Lesson Plan: 100 Minutes
Topic: Anti- Bullying
Mini-Lesson: Humor as a literary device:
At the start of class, welcome students and then start the SNL clip-“Boss from Hell”. Upon completion of the clip, ask students if bullying is fun or funny? Listen to students responses. Then ask students how SNL uses humor to make an abhorrent act approachable. Discuss humor as a literary device and the power which it has in disarming the reader or watcher.
Bring the discussion back to the novel ATD and instruct students to open their books to chapter 1. As a class, read aloud where Junior refers to himself as a member of the black-eye-of–the-month-club. In their Writers Journal, have students respond to the following prompt: How does it feel to be bullied? Instruct student to describe an instance of bullying they experienced. After students respond to the prompt, the teacher should share a story of bullying- being bullied or witnessing someone being bullied- then ask students to share as well. Finish the reading portion of the lesson with SSR on the chapter “Hope Against Hope” (pg.32 – 43).
Using the literary device of humor can take a rather unpleasant or difficult topic and make it approachable. As such, the teacher will model a storyboard that recreates the story recently shared with the class but this time employing the literary device humor. The storyboard can be 3-5 sequential word pictures. Then the teacher will juxtapose the two stories and students will make a list of differences in messages being conveyed.
Finally, students will recreate their response to the prompt by making a storyboard and employing the literary device of humor. The length should be 3-5 sequential word pictures. The teacher will divide students into pairs and have students discuss the differences between their sequential word pictures and their Writer’s Journal entry.
Controversial issues in the text
Controversial words include:
· The word "masturbation" on page 26.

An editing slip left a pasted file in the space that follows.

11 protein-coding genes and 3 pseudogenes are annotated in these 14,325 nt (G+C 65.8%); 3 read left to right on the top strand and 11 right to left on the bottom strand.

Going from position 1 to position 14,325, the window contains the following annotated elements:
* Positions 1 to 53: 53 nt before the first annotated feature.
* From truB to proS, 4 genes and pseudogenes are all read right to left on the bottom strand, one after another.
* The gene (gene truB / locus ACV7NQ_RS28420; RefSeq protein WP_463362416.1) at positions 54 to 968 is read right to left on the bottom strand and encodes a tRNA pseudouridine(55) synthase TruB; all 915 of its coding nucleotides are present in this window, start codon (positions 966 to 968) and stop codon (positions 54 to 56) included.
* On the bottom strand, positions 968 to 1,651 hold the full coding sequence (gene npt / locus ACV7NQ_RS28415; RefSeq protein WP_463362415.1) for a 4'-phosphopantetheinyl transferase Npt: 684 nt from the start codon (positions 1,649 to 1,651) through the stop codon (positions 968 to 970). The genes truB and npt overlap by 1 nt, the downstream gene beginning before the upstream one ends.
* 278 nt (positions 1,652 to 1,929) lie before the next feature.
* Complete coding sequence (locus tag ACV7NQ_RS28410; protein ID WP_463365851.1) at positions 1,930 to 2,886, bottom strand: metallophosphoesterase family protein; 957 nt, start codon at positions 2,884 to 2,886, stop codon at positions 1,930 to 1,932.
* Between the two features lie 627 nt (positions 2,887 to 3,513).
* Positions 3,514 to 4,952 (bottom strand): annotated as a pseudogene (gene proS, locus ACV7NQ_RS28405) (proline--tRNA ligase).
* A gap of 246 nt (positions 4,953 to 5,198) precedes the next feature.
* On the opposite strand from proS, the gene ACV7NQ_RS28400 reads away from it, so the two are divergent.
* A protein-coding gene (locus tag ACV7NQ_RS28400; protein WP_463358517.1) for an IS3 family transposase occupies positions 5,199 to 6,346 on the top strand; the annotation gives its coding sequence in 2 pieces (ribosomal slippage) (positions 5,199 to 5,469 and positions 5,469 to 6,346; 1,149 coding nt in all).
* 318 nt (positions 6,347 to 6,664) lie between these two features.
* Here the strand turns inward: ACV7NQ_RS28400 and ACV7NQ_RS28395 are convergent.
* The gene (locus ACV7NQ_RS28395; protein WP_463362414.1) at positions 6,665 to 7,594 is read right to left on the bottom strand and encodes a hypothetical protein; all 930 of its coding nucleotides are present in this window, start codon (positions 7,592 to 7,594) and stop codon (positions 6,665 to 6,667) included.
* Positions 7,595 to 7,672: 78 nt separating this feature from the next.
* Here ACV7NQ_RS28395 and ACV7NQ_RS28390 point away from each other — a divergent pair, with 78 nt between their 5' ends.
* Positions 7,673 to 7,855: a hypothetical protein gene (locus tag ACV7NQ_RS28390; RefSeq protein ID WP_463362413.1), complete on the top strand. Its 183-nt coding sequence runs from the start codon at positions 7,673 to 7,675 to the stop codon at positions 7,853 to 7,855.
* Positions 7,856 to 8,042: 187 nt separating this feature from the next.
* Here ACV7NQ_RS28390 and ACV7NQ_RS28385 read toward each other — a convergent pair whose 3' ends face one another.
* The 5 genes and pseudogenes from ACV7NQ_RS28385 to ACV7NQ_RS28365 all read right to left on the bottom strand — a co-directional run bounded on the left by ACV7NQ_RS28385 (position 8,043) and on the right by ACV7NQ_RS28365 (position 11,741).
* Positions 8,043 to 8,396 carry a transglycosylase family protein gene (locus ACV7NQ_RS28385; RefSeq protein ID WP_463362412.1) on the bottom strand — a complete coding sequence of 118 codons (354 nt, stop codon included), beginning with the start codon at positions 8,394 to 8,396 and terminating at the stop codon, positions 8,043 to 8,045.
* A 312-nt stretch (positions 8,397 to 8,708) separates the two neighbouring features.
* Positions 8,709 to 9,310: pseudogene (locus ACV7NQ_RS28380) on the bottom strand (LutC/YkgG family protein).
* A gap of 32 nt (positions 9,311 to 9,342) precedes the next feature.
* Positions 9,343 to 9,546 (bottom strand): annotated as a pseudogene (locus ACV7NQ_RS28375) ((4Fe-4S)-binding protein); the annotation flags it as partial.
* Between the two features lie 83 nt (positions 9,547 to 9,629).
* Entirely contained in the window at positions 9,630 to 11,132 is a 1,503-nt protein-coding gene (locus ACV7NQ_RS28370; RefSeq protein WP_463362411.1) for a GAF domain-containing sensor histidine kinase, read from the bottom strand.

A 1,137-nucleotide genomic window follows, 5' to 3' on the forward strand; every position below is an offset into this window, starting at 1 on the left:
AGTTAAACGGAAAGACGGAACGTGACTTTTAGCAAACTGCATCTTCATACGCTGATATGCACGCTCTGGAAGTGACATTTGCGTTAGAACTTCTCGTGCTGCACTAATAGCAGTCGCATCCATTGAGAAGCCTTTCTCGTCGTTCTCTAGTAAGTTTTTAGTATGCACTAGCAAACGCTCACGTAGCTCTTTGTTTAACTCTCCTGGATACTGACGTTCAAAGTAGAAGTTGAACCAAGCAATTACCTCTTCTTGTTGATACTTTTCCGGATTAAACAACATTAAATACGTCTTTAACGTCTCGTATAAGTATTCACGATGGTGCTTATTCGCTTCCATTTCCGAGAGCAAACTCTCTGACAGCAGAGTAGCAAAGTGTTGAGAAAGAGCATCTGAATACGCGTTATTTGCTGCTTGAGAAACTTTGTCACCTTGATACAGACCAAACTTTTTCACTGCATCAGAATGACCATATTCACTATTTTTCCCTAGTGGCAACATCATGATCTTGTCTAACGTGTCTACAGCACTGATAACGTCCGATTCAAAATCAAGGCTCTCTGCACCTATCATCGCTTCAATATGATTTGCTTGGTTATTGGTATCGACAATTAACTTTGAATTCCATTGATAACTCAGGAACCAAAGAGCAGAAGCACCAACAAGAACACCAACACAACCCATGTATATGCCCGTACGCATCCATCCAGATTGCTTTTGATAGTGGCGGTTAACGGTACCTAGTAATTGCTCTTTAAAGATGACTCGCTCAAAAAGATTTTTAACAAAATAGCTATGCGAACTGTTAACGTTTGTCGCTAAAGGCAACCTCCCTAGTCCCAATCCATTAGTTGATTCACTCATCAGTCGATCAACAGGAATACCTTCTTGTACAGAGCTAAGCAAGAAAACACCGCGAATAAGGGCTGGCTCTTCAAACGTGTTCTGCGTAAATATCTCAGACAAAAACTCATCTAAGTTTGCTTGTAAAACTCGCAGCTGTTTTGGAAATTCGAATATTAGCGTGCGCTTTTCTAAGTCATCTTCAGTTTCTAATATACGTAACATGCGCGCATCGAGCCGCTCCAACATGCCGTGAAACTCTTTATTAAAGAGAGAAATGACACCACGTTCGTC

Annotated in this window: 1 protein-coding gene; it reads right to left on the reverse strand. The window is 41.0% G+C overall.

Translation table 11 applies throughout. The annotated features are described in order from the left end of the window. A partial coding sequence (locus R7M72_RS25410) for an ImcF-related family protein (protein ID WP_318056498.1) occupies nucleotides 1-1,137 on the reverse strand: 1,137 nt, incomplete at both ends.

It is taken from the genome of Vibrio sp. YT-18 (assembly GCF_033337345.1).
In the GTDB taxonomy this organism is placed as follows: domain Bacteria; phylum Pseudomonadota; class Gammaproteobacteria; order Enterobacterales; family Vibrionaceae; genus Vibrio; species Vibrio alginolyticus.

· The word "boner" on page 96.
· The word "nigger" on page 64.
· The word "fuck" on page 64.
The language in The Absolutely True Diary of a Part-Time Indian seems at times to be crude or inappropriate. However, within the context that the above language is used, it is done so with a fitting intention. Generally Alexie uses strong or explicit language to show how a specific character is being ignorant or a bully. In other instances, language is used as a part of the style of the book, meaning that the author intentionally used those words to create a specific idea of a character and to convey the honest vulnerable thoughts that the character Junior would share if he were writing in safe pages of his diary. These words may offend students and or parents however the language is appropriate within the context of the story.
Keeping in mind that The Absolutely True Diary of a Part-Time Indian is to be read just as the Title suggests, like a diary. A person’s diary is a safe haven for thoughts no matter how unconventional or socially unacceptable. In other words the content of a person’s diary is quite personal. The last two offensive words of the four listed are used to show the cruelty of another character but are prefaces with Junior saying how damaging and wrong these slurs are. The students will be made aware of offensive language in the text and will be allowed to skip those passages if they so choose.
Eating disorders, sexuality, alcoholism, bullying, and racism can each be difficult topics to discuss among a high school audience. Teachers should constantly assess how students react to the topics being discussed and offer insight, guidance, resources and any necessary support or information as is fitting to the situation. Be sure not avoid these tough topics as they are important to the text as well as to everyday life. Teachers should not privilege one topic over another as in doing so you run the risk of alienating certain students. Make the high school counselor easily accessible for students who may want to discuss personal issues they have experienced and or are experiencing in a less public setting.